Tuesday, April 26, 2011

At Auschwitz, Boy Scouts were Prepared

     You probably never expected to hear that Hitler had teenagers arrested on the charge of being Boy Scouts. You probably never expected to hear than many were sent to death camps on that very charge.
     There are two kinds of Holocaust deniers: those who deny that it happened and those who deny than more than two thirds of it happened. Both types of Holocaust deniers act from cynical political motives.
     No doubt you've heard that six million Jews were killed in the Holocaust. Actually, nine million people were killed in the Holocaust. Hitler's three million other targets for extermination were labor unionists, communists, homosexuals, physically handicapped persons, mentally handicapped persons, Christian ministers who refused to propagandize for the Nazis, and Boy Scouts. If you read the Boy Scout Oath and the Twelve Points of Scout Law, you can see why the Nazis would consider Boy Scouts a security risk.
     When Kazimierz Piechowski was ten years old, he joined the Boy Scouts in his native Poland. His mother wept for joy.
     Fast forward to September 6, 1939.
     Only five days after Hitler's troops invaded Poland, the Nazis began shooting Boy Scouts in the streets. Piechowski and some other Boy Scouts tried to escape across the border into Hungary, but they were caught and sent to the Auschwitz death camp.
     Once ensconced in the death camp, they found that other Boy Scouts in the camp had already formed a resistance movement. Those who could speak German found jobs in the motor pool, documents office, and other parts of the camp.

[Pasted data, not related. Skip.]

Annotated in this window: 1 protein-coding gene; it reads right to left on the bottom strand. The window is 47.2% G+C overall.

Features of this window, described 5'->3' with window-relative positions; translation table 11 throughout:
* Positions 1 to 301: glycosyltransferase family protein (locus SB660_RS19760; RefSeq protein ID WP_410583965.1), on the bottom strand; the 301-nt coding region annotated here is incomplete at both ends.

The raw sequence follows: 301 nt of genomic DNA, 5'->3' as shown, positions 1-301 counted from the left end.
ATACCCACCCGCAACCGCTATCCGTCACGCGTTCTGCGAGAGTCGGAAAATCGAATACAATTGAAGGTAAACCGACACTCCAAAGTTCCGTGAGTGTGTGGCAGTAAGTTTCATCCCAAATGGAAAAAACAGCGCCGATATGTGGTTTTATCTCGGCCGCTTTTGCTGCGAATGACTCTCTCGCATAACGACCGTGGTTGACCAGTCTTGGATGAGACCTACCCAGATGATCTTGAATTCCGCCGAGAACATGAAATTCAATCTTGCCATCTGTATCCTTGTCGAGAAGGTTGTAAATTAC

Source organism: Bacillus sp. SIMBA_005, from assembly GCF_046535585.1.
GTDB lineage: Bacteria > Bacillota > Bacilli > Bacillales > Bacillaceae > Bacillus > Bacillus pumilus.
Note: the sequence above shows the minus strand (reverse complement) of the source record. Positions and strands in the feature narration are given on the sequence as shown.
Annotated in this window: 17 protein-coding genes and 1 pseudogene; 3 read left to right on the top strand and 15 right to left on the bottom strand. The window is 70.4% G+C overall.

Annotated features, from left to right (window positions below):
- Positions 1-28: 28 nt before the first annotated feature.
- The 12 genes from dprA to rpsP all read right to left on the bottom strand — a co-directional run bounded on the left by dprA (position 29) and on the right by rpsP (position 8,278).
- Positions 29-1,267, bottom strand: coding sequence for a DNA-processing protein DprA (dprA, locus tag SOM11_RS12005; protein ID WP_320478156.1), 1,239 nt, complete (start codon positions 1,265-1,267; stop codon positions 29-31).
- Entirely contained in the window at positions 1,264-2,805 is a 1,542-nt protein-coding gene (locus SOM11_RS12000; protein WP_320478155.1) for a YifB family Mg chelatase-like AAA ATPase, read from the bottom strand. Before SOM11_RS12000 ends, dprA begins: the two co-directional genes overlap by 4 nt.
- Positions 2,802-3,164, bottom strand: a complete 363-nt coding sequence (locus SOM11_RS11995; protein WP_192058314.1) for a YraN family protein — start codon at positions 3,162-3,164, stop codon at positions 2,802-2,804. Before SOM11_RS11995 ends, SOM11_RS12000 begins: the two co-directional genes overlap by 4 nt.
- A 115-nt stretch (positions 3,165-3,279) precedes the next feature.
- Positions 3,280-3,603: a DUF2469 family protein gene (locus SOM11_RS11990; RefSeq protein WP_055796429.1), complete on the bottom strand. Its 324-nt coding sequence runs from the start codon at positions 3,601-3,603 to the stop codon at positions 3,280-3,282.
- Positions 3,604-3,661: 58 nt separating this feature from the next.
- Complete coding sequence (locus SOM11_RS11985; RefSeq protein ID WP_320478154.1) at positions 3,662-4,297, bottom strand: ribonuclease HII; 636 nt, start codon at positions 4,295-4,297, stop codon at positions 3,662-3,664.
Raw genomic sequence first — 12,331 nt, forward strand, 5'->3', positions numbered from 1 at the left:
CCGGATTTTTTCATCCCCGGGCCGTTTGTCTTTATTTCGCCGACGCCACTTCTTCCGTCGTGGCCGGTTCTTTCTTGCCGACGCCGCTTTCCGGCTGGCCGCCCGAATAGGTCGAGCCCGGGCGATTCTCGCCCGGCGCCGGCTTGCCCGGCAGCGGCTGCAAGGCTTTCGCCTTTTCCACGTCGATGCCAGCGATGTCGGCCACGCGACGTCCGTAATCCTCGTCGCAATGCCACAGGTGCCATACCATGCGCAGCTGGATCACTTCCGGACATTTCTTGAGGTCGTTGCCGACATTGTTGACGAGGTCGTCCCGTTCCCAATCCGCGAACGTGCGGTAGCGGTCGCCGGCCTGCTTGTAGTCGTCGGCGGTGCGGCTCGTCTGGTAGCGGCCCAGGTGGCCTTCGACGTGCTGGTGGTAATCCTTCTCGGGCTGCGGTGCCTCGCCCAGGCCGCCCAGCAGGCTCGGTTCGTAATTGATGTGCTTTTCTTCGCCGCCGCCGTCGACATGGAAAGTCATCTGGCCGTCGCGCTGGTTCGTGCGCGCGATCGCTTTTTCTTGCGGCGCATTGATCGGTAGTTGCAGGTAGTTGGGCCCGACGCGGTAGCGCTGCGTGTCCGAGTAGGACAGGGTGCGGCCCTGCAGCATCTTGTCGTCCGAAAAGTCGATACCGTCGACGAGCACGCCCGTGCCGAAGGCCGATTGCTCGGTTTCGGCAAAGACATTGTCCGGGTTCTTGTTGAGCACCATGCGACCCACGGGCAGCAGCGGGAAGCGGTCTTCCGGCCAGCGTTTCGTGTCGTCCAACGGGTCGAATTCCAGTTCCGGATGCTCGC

Piechowski’s job was less appealing. He and another boy had the responsibility of loading naked corpses onto a cart to be hauled to the crematorium. He later got a job in the supply warehouse.
     Two years to the day after Piechowski had entered Auschwitz, he learned that a friend of his—also a Boy Scout—was scheduled for execution. From that day, three Boy Scouts and a Catholic priest hurriedly laid plans to escape.
     The Boy Scout motto, "Be prepared," took on a new dimension.  Piechowski managed to steal some SS uniforms and even guns and ammunition. A Boy Scout who worked in the motor pool actually stole the Auschwitz commandant's car.  
     They had no pass to get through the gate, but desperation gave them plenty of brass. Piechowski, dressed in the uniform of an SS lieutenant, threatened the guard and was allowed through the gate.
     He later joined the Polish Resistance. When the communists took over Poland, Piechowski was arrested again—this time for being a member of the Polish Resistance. He was 33 years old when he finally got out of prison.
     Kazimierz Piechowski is now 91 years old, and he often speaks to Boy Scout groups about his experiences. When asked if it bothered him to relive his experiences, he replies, "I am a Scout, so I have to do my duty—and be cheerful and merry. And I will be a Scout to the end of my life."

     Kazimierz Piechowski's  story is worth reading in full:

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